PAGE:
When she got back to the station, the entire population was standing idly by as the last few people waited for their turn to honor Benedict. Each one of the final stories got shorter and shorter, as the embarrassment of speaking in front of the entire populace began to outweigh the need for closure.
Standing in place with the other heads of the families, Sarah waited patiently. She saw her mother and father in the crowd off to the side, standing hand-in-hand with their heads held high behind her tiny grandmother, who looked older and sicklier than Sarah had ever seen her before. The young woman who had found herself alone on the train was now looking older than her considerable years, as if the weight of her life had finally caught up to her. Benedict had been her pride and joy. Even from a distance, Sarah could see that a light had gone out in her grandmother and Sarah knew that the old woman who had survived so much would never be the same again.
The last man to speak was a small wisp of a man that Sarah did not know personally, but had witnessed working with the same group of three men on the aqueducts whenever they fell into disrepair. He stood and muttered something about a time when he and Benedict drank from the same water bottle on a particularly hot afternoon, and then exited the platform as quickly as possible, with a red face.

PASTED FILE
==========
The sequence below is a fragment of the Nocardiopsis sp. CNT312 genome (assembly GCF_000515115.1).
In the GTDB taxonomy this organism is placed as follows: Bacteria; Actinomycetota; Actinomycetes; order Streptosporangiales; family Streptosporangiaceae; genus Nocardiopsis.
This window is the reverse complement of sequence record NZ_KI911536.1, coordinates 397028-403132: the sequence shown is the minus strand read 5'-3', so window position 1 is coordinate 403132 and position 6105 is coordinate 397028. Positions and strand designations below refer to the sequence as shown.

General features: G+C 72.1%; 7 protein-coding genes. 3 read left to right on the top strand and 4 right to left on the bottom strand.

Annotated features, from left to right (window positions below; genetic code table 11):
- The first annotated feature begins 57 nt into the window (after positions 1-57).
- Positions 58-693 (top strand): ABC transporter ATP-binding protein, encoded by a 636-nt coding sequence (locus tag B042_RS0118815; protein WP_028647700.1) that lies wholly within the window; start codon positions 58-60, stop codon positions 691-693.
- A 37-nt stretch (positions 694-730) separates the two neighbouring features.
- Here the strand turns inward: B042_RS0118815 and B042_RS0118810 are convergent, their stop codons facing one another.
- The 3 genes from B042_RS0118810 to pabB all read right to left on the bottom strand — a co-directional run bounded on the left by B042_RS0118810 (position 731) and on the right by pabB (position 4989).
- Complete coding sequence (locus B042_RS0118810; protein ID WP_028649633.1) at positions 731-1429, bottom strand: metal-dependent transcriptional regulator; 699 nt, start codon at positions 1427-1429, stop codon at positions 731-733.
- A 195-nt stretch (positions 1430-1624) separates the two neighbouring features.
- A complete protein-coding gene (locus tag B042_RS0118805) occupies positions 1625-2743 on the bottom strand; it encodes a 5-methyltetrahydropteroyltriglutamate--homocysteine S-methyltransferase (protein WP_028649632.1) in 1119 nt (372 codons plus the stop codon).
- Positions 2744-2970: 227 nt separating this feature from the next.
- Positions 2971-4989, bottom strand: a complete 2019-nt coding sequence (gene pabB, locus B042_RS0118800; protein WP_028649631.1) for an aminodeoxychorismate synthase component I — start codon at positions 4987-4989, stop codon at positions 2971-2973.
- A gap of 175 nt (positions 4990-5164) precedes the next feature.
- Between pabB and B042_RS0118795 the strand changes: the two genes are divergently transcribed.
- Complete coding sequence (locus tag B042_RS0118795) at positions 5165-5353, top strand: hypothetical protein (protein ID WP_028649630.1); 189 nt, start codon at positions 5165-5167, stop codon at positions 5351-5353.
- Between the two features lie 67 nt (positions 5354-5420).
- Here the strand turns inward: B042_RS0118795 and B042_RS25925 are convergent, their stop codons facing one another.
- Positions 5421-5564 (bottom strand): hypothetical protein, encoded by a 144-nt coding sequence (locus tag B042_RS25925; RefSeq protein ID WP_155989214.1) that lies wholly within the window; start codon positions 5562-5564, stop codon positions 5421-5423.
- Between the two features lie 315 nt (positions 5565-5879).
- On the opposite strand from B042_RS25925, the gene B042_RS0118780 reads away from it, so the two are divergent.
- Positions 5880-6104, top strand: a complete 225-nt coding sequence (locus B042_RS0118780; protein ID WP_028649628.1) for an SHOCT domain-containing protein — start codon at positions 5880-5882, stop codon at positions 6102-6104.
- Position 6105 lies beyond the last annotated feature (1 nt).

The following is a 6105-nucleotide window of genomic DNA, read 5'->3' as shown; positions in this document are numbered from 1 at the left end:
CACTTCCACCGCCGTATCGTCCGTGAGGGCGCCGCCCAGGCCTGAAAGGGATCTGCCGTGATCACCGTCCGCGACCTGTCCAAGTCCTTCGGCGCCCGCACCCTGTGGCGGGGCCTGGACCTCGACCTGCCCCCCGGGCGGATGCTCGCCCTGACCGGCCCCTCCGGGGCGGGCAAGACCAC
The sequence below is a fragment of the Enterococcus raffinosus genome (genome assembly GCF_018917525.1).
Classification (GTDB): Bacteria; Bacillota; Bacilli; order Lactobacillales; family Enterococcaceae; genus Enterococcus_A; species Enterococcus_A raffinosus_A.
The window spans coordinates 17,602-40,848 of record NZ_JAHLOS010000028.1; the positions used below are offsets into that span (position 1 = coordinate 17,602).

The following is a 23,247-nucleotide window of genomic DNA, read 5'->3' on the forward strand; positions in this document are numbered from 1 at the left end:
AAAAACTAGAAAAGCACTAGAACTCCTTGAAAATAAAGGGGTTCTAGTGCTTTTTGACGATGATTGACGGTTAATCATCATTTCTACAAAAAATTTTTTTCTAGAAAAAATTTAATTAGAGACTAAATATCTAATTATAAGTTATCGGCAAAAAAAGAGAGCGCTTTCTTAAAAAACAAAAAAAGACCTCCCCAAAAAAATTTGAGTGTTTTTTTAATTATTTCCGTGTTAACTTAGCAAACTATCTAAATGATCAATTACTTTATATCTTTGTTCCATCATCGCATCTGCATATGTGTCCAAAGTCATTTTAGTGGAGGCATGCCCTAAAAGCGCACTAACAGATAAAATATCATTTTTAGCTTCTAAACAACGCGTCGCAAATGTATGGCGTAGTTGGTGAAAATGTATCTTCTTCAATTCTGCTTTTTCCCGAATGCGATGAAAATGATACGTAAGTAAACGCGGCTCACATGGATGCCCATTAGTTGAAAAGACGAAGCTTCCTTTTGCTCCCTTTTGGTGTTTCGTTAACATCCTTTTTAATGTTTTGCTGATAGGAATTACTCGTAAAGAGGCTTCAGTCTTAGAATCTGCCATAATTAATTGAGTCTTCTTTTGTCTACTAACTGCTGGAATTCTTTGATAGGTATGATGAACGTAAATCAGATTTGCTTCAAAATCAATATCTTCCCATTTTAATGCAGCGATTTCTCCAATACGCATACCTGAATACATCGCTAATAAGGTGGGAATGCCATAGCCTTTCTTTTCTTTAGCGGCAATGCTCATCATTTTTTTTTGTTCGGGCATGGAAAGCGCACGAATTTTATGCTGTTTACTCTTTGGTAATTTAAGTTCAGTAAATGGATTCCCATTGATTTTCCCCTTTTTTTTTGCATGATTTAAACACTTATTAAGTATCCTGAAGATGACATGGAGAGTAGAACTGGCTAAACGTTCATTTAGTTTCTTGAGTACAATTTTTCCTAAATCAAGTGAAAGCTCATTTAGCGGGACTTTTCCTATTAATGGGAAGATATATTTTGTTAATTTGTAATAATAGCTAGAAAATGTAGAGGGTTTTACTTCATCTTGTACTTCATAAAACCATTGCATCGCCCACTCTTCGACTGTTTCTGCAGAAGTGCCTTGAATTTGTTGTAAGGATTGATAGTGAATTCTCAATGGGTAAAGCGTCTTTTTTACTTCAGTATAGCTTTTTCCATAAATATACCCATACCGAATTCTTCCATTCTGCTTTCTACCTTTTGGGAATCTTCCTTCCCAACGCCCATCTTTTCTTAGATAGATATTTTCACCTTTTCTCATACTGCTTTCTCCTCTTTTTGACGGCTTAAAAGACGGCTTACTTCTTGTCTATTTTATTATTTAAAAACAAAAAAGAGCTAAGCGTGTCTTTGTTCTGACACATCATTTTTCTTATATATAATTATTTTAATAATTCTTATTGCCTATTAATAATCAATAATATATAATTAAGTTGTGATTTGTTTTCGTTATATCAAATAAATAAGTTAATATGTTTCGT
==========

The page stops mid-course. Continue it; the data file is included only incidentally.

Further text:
It was then that Martin Pole, the leader of the Pole family and the grandson of the train conductor that had locked the gates on that fateful night, walked to the center of the stage and the loud mummer of the side conversations faded away and all that were present became silent as this last bit a of business, and the end of Benedict’s reign as their beloved leader, came to an end.
Sarah did not hear what Martin said in his introduction of her. She just looked out over the survivors, or at least the ones that had been able to make it to the platform, and tried to memorize their faces. What she saw reflected back was the same feeling of hopelessness that she felt. They look tired and frightened of the future without their beloved leader to plot a course for them. While many of those there knew her, she had to admit she did not know many of them. She wondered if she...
"....Sarah? Would you like to say a few words?" Martin Pole asked a second time, snapping Sarah out of her daze.